Recently on Facebook a Mosman man complained about a painter wanting to use (and charge for) scaffolding. The complainer thought a ladder would be just as good for painting, and not cost him nearly as much. He was being very brave with the painter’s life!
As a Mosman painter myself I’ve made the decision not to paint exteriors because of the dangers of height.
But I still use a step-ladder inside and when I do I often think of Molly Meldrum.
In 2011 Molly had climbed a ladder to put up Christmas decorations. He fell 3 metres onto concrete stairs, fractured his skull and nearly died. He had metal plates put in his skull, was in a coma and suffered months of amnesia. And it would appear that he has long-term problems resulting from the fall too.
Every year nearly 5000 people in Australia are hospitalised from injuries resulting in ladder falls. Around 20 die. And the vast majority are men over 60.
Only 20% of these falls are work related, meaning of course that 80% of falls are in the home.
So men over 60, who get out the ladder at home to change a lightbulb do some painting need to be very, very careful.
Most of my Mosman Painting clients fit this age profile so I’m very glad to help. But if you are going to use a ladder here are the 10 key ladder safety rules.
1.Make sure the ladder is not damaged.
2.Make sure the ladder base is on firm level surface. No slopes, no soft soil.
3.Make sure your step-ladder is secured into the ‘A’ shape it was designed for.
4.Make sure your extension ladder is secured at the top or bottom or is held firm by another person.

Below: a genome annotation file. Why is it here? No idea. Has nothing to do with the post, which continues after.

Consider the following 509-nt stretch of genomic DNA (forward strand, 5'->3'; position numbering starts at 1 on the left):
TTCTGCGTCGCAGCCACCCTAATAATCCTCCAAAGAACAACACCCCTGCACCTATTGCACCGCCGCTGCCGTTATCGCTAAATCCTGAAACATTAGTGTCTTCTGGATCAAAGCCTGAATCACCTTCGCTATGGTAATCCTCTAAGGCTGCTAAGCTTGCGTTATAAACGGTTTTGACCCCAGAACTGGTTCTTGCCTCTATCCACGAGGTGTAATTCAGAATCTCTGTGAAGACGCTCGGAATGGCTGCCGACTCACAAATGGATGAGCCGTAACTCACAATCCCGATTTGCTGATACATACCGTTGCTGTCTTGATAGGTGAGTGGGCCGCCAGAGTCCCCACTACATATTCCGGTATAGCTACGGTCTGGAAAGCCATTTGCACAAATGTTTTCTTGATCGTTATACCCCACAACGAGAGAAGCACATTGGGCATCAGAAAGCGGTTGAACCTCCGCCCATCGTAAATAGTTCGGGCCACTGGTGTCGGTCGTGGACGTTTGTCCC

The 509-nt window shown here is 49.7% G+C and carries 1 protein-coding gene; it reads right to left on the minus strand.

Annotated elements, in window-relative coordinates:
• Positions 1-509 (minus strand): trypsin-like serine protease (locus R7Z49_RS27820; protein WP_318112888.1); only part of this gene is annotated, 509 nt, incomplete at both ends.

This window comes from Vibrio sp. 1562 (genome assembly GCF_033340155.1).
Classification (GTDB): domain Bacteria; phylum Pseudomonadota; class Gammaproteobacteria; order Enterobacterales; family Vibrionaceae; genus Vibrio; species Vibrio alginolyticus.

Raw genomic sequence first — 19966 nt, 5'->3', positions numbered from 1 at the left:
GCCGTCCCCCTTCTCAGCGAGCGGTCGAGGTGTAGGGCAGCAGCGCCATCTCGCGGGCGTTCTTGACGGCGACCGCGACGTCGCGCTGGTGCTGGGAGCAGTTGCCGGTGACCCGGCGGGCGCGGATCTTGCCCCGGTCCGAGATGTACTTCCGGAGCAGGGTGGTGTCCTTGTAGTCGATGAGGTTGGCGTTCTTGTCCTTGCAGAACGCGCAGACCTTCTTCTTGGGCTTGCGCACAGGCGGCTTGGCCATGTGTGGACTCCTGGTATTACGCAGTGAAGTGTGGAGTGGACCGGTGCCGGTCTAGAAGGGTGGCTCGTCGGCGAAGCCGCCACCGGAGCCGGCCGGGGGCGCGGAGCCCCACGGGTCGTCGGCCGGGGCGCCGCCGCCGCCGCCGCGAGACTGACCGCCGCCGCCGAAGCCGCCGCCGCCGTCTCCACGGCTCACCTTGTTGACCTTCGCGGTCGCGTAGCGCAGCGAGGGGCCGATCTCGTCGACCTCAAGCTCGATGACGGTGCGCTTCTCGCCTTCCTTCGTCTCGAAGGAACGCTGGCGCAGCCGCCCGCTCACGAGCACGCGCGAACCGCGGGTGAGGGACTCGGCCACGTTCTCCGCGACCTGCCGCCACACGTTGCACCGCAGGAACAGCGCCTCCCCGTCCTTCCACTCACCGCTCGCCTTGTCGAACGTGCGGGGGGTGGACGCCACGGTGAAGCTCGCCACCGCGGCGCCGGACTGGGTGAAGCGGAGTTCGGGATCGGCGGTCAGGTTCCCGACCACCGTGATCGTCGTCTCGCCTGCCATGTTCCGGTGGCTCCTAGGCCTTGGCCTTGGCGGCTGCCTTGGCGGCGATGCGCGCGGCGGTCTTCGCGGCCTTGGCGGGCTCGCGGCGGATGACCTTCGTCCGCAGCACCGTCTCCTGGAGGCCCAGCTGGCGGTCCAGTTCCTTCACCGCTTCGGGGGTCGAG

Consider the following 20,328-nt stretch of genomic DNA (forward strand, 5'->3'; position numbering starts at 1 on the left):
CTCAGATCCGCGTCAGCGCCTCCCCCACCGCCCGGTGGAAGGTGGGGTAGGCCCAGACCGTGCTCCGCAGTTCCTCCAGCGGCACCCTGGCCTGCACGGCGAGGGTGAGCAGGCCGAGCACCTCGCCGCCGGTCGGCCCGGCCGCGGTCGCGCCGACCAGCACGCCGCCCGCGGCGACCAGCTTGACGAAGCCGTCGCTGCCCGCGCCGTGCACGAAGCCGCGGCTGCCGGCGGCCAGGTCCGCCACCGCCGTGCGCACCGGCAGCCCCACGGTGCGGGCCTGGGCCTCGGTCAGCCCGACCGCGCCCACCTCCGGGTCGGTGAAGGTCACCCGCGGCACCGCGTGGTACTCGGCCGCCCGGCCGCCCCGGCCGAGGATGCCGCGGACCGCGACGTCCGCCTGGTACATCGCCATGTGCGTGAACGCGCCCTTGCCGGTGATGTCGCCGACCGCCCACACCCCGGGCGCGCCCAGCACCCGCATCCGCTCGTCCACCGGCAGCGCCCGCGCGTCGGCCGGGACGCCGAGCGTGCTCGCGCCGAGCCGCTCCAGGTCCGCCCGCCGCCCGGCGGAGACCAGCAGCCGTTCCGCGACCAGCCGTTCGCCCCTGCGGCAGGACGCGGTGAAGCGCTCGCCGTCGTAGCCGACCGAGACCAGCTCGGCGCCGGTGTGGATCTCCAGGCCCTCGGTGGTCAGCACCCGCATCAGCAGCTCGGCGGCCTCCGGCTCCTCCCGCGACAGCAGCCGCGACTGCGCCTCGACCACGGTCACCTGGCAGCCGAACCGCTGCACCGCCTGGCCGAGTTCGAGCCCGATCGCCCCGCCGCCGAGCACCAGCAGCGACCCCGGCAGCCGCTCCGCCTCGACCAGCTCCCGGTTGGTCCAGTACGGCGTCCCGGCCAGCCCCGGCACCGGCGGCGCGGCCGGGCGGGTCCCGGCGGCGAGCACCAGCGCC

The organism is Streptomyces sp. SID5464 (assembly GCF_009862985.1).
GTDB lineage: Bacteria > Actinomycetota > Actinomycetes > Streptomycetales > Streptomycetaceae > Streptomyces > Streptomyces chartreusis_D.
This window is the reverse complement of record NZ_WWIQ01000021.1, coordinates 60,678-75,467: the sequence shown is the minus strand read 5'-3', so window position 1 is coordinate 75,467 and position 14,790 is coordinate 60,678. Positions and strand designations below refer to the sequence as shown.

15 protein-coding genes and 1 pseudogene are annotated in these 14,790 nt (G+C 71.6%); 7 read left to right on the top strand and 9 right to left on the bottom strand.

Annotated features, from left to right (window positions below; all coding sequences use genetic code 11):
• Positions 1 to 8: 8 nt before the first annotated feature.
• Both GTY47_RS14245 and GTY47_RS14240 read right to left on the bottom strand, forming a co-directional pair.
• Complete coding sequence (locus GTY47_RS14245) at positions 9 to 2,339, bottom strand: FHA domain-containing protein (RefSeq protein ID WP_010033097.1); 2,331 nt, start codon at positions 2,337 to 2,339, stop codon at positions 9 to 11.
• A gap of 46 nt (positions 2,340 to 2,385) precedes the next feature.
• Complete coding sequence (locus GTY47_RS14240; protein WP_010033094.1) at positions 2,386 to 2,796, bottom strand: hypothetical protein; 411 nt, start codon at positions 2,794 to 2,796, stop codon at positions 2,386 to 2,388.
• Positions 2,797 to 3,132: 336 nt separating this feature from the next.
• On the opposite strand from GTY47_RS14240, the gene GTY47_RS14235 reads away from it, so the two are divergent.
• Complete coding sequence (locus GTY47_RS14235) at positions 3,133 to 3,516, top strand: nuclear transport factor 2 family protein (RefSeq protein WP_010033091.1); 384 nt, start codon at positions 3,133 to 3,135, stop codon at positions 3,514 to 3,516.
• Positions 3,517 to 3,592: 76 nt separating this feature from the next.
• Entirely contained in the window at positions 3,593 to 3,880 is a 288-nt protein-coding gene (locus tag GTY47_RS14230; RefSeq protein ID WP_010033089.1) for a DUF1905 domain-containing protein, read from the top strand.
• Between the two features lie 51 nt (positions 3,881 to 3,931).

5.Extension ladders should be angled at 1:4. That means the base is 1 metre from the wall for every 4 metres of height.
6.Maintain 3 points of contact with the ladder. 2 hands one foot, 2 feet one hand.
7.Your maximum sideways lean should be as far as your belt buckle.
8.Do not climb higher than the second top rung or step.
9.Face the ladder as you climb down. Don’t climb down as though you were on a set of stairs.
10. Don’t multi-task, rush or carry too much up and down a ladder.
And finally don’t let your pride get the better of you. I’m not as young as I used to be and my balance is not as good. So I use my ladder more slowly and carefully than ever.
There’s no shame in paying an expert who uses a ladder every day to do your repairs or painting. It could save your life.
THE AD – Hi, I’m Tony Richardson, The Tidy Painter. I paint home interiors in Mosman, Cremorne and the Lower North Shore. AND I’m very careful with ladders. If this article has made you think of hiring a ‘ladder aware’ interior painter instead of doing it yourself, lets talk. CLICK HERE
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